I wonder what the ‘other paperwork’ is.   Also, here is The Times saying “wrok permit”.    Tsk.

Le Mans have offered us centre-back Gregory Cerdan.

Murphy signs again, Greening in, Zoltan had a bad’un after all

The long and dangerous saga of Jonathan Greening has ended, and now he is a Fulham player.  (“Greening signs!” says an excited email from the club.)  Annoyingly, he wasn’t registered for Saturday’s game because his agent refused to sign off on the deal until 90 minutes beyond the deadline, following six hours of haggling over his cut in the deal.   Triffic.    Greening would have made no difference to the game, but it would’ve been useful for him to get some pitch time ahead of Thursday.

Thursday….  we’re without Johnson and I expect Danny Murphy to stay behind as well.  Murphy, who has signed another new contract with the club (till 2011 now), hobbled off against Chelsea after having his calf trodden on by Ricardo Carvalho.   I won’t bother with the chalkboard this time, but the old “as Murphy goes, so go Fulham” maxim was in evidence again:  he didn’t get much of the ball at all.   If we think teams are wising up to us this year it’ll be interesting to see if they make an effort to shut him out of matches.   We’ll need other players to step up, either way.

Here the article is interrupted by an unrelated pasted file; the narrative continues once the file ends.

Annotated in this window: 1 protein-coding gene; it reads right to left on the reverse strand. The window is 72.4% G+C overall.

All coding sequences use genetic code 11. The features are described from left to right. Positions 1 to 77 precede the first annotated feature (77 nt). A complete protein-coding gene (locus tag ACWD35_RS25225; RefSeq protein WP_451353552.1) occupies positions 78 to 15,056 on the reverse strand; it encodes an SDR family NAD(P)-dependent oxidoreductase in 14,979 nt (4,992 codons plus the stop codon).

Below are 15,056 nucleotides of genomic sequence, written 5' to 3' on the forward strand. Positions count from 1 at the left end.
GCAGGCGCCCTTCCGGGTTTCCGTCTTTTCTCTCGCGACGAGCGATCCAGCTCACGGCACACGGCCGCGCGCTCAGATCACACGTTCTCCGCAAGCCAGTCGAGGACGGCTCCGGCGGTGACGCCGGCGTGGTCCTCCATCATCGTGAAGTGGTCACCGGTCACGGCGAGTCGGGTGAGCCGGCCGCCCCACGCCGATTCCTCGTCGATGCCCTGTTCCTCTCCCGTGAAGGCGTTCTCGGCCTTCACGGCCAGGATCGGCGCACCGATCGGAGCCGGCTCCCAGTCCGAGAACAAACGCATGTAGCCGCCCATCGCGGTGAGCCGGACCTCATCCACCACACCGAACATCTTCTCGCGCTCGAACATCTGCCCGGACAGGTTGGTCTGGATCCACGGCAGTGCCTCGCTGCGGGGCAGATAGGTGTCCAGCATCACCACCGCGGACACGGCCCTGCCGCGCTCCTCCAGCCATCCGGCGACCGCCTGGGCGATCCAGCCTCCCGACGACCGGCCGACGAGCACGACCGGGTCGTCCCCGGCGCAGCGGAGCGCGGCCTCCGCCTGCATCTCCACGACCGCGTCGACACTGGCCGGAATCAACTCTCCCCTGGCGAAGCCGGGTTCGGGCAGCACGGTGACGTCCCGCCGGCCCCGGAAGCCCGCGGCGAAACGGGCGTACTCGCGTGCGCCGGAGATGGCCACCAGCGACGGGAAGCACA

It’s going to be a tricky time for Fulham, what with all these double game weeks and tricky opponents, but we’ll get a good run together before long.   Europe needs to be celebrated while we’re still in it.   We’ve already been spoiled with what was, in retrospect, a really good game against Perm (weirdly it didn’t seem like it at the time), and I’m hopeful of plenty more of these as the season wears on.

Right, some more bits and bobs, this time from The Telegraph’s fine football page.

This morning I rather daftly proclaimed to the world that Zoltan Gera only gave the ball away three times on Sunday.   That’s what the Guardian chalkboards said, and those numbers come from Press Association specialised counter people.   So why would they be wrong.   People noted that this was not correct, and yes, it did seem low given the torrid time our Hungarian hero was having.   Well the Telegraph have information on all this too, and now Zoltan’s passing was 15 of 25 to teammates, which would go with what people saw.  Here’s a picture: